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Stress Tests Show GSEs Would Need Another Bailout

commercial-falling-moneyUnder severely adverse economic conditions, Fannie Mae and Freddie Mac are projected to need another bailout totaling as high as $126 billion, according to a report from the Federal Housing Finance Agency (FHFA).

The Dodd-Frank Act Stress Tests (DFAST)—Severely Adverse Scenario report, released by the FHFA on Monday, indicated that when hypothetical severely adverse economic conditions for a forecast horizon from December 31, 2015, to March 31, 2018, are applied, the GSEs would be projected to make incremental draws on Treasury ranging between $49.2 billion and $125.8 billion depending on the treatment of deferred tax assets.

Certain financial institutions with more than $10 billion in assets are required by the Dodd-Frank Act to conduct annual stress tests to determine if they can absorb losses during a period of adverse economic conditions. The conditions applied in the 2016 DFAST Severely Adverse scenario include an immediate decline in real GDP until it reaches a trough in Q1 2017 (representing a decline of 6.26 percent from the pre-recession peak); an increase in unemployment rate from 5 percent at the beginning of the forecast horizon to a peak of 10 percent in Q3 2017; and an increase in the consumer price inflation rate from 0.25 percent to a peak of 1.9 percent in Q3 2017.

Fannie Mae and Freddie Mac received a combined $187.5 billion bailout from taxpayers in 2008, at which time they were taken into conservatorship by the federal government. Stakeholders in the industry, as well as lawmakers, have been concerned for at least a few years that the GSEs would need another draw on Treasury, since taxpayers remain on the hook while the FHFA’s conservatorships of the GSEs (which was intended to be temporary) is now in its eighth year.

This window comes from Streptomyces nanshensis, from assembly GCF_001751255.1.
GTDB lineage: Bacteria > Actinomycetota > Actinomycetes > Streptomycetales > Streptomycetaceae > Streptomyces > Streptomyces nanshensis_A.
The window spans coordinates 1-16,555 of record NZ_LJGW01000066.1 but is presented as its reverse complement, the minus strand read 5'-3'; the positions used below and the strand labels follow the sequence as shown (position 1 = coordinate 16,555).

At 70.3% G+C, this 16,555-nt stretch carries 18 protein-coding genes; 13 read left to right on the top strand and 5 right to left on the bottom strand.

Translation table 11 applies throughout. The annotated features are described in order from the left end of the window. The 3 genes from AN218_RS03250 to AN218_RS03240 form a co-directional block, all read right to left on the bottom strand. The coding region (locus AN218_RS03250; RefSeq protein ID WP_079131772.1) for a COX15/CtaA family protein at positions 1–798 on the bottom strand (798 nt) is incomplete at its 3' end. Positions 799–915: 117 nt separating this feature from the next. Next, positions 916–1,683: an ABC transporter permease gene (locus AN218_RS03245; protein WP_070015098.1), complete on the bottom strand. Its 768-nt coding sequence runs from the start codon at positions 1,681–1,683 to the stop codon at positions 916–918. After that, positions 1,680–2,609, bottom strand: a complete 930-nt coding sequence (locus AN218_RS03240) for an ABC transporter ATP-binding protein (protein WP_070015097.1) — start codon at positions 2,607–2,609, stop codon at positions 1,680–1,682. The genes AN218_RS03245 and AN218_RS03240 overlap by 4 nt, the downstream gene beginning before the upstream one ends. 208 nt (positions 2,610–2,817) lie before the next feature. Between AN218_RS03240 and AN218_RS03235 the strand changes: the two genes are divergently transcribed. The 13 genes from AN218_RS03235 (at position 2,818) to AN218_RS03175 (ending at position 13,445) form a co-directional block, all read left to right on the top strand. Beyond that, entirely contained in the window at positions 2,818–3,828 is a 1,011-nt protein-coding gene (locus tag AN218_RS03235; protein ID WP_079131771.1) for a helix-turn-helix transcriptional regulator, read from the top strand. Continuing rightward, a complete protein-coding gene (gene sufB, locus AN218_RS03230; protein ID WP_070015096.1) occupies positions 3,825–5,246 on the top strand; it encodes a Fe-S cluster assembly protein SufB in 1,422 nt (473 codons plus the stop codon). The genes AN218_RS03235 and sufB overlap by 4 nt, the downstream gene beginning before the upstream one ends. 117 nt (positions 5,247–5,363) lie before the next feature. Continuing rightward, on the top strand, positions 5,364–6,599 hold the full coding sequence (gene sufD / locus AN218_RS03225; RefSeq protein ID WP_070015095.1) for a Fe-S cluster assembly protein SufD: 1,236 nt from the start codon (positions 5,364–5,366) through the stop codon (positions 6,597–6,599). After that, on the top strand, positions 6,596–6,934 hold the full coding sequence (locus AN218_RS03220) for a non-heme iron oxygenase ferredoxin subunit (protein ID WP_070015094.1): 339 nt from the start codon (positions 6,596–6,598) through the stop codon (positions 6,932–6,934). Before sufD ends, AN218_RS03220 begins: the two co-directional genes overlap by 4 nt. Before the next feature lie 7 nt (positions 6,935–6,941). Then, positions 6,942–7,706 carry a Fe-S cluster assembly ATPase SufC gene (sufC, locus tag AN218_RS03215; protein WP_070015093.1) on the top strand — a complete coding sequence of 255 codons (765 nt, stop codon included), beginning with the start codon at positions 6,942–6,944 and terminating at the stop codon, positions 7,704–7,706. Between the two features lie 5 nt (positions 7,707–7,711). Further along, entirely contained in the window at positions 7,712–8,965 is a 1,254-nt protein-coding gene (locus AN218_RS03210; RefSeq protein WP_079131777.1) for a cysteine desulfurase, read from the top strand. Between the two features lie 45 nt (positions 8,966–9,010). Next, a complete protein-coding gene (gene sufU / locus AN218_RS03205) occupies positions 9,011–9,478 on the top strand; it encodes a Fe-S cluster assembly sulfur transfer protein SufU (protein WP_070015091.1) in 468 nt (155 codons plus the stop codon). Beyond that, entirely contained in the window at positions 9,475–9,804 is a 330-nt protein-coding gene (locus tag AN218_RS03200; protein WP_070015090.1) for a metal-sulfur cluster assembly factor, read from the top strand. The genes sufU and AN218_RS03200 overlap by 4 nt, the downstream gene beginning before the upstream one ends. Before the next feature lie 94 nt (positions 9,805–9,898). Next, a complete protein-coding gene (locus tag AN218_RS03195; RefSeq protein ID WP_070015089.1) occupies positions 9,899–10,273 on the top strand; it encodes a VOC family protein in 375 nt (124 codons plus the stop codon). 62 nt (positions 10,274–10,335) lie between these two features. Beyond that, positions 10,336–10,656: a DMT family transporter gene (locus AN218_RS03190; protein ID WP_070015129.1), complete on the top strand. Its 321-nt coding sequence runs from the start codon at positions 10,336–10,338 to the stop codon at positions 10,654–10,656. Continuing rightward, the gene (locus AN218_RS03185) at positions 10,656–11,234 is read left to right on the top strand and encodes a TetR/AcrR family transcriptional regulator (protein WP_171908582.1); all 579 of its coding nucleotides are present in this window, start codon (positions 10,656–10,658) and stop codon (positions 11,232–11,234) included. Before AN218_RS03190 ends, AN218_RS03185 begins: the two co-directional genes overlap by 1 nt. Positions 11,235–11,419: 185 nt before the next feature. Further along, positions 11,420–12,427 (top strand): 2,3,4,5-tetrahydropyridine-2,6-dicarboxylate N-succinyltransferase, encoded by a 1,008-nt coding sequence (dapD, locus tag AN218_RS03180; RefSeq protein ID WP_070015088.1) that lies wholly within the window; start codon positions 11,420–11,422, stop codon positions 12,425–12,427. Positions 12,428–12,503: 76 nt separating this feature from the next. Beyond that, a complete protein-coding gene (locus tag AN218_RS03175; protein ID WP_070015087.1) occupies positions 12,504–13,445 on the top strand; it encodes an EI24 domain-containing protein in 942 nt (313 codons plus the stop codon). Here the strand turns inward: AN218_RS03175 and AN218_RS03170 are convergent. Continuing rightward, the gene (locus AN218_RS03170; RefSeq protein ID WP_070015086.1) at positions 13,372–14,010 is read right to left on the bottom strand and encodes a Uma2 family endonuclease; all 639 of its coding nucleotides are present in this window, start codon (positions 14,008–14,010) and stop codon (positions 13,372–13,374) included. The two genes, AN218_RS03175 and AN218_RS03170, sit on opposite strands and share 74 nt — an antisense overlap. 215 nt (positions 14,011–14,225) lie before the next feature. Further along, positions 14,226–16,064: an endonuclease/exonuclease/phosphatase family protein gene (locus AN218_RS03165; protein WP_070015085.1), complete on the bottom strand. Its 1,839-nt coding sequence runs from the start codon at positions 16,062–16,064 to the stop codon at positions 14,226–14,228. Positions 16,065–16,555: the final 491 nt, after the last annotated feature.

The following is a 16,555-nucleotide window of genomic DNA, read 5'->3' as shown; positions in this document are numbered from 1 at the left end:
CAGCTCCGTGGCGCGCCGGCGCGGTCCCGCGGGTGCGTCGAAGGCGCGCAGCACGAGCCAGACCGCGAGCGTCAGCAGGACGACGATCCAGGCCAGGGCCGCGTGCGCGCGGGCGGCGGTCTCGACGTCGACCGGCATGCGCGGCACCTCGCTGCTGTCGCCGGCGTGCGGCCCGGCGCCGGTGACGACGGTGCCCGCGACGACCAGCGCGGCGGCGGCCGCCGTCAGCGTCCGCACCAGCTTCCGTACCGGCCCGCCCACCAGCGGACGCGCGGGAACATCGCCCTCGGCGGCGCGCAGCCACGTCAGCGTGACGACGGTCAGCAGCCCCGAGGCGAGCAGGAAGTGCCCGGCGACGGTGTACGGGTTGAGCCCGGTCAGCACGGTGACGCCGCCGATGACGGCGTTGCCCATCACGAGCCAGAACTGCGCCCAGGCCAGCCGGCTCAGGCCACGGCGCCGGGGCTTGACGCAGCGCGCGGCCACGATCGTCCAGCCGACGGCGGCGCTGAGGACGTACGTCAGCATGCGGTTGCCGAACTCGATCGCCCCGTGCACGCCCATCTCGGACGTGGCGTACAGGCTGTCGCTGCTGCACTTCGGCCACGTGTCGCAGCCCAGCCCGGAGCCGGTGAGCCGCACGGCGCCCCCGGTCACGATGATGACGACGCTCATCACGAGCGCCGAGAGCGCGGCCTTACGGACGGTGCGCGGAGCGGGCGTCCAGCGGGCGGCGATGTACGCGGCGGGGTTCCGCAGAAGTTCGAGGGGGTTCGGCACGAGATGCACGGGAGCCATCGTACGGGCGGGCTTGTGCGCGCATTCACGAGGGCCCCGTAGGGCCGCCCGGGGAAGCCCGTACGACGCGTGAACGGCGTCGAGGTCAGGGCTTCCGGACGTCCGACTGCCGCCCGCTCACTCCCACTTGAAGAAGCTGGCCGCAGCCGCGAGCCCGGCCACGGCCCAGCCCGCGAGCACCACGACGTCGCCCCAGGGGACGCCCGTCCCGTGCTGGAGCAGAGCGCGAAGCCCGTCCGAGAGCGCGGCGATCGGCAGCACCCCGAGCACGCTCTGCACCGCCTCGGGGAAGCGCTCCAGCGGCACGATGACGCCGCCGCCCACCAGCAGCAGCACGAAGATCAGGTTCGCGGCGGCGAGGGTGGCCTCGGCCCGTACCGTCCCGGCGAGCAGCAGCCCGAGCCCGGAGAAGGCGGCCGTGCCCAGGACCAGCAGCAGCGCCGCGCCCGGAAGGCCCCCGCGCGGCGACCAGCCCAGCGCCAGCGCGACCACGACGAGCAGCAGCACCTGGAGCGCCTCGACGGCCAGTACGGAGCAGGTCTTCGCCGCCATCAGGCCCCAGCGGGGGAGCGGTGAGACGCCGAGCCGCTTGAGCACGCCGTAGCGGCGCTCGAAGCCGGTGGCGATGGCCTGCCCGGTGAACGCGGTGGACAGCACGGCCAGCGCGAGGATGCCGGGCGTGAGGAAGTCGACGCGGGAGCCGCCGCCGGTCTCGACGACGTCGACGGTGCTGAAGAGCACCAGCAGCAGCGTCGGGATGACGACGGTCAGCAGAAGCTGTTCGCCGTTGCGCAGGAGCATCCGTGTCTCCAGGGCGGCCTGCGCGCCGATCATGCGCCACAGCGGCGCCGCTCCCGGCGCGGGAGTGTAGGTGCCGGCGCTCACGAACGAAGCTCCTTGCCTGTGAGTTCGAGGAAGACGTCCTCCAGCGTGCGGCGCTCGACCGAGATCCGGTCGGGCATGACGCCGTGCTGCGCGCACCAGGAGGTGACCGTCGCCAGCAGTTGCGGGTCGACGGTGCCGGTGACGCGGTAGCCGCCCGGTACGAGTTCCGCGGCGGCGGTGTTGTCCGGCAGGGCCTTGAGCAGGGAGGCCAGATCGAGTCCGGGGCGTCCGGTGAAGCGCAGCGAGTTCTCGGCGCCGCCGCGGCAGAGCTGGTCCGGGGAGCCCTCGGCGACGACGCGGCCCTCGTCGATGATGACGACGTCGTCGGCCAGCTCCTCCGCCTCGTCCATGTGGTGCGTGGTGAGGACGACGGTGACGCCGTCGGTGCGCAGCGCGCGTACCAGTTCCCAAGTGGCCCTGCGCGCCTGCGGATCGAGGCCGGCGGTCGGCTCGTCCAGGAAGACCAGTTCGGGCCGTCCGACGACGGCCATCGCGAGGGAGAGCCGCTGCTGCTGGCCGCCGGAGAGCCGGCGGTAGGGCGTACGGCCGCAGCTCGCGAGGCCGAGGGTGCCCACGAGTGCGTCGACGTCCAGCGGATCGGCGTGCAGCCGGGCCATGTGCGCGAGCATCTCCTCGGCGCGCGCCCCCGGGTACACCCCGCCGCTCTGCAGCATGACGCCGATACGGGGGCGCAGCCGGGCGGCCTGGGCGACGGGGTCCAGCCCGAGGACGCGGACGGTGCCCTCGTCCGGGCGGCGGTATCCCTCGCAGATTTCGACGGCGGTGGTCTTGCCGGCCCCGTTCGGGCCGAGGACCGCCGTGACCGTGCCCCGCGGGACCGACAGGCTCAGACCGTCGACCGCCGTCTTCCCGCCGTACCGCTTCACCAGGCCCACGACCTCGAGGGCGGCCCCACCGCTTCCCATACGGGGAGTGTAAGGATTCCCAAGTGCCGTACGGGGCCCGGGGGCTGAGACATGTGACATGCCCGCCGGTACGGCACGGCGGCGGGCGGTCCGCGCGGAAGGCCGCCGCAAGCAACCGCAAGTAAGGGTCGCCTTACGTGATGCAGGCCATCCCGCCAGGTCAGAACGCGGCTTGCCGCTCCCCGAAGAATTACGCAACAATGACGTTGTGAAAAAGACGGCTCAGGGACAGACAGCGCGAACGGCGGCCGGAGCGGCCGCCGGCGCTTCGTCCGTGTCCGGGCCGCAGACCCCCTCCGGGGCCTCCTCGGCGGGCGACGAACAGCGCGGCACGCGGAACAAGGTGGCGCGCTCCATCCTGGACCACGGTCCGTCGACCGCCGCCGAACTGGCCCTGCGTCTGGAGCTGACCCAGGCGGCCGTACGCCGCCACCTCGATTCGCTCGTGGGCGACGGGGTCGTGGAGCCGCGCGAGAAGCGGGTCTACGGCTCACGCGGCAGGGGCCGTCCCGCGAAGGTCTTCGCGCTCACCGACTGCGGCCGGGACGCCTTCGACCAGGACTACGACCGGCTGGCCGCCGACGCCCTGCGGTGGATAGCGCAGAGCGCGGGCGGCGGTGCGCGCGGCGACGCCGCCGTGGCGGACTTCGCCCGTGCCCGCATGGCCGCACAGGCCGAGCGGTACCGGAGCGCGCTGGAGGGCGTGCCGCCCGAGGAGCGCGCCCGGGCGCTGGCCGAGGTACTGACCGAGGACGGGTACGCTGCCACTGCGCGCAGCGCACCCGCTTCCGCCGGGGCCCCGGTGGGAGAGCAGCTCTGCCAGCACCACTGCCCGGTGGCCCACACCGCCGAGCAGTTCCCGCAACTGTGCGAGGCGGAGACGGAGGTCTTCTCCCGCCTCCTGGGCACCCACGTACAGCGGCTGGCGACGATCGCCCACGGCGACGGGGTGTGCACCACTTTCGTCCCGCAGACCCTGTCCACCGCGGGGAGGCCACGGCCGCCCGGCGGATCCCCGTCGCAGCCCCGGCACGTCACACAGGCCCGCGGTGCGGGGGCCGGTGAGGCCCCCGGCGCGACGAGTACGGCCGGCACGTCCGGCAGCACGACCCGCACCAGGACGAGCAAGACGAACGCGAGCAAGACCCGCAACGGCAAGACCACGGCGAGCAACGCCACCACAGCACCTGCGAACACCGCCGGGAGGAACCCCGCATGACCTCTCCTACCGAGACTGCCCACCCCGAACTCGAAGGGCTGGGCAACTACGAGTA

8-8 DFAST GraphFHFA Director Mel Watt sounded the alarm in February when he gave a speech at the Bipartisan Policy Center in which he stated there were risks that were certain to escalate as long as the conservatorships continue—namely, the GSEs’ lack of a capital buffer puts them at risk of another taxpayer bailout. The capital buffer, currently $1.2 billion, is required by law to be reduced to zero by January 1, 2018.

"I have consistently stated that our responsibility and role at FHFA as conservator is to manage in the present," Watt said in his February speech. "However, as we work to appropriately manage challenges and risks in the present, we also have a responsibility to assess when these challenges and risks may escalate to the point that they negatively impact the Enterprises and the broader housing finance market in the future.  By giving this speech today, I am signaling my belief that some of the challenges and risks we are managing are escalating and will continue to do so the longer the Enterprises remain in conservatorship."

Another concern among industry stakeholders, which has prompted several lawsuits from GSE investors, is the fact that since 2012 all GSE quarterly profits have been swept into Treasury. The original agreement called for the GSEs to pay an annual dividend of 10 percent to Treasury.

Click here to view FHFA’s complete report.

About Author: Brian Honea

Brian Honea's writing and editing career spans nearly two decades across many forms of media. He served as sports editor for two suburban newspaper chains in the DFW area and has freelanced for such publications as the Yahoo! Contributor Network, Dallas Home Improvement magazine, and the Dallas Morning News. He has written four non-fiction sports books, the latest of which, The Life of Coach Chuck Curtis, was published by the TCU Press in December 2014. A lifelong Texan, Brian received his master's degree from Amberton University in Garland.

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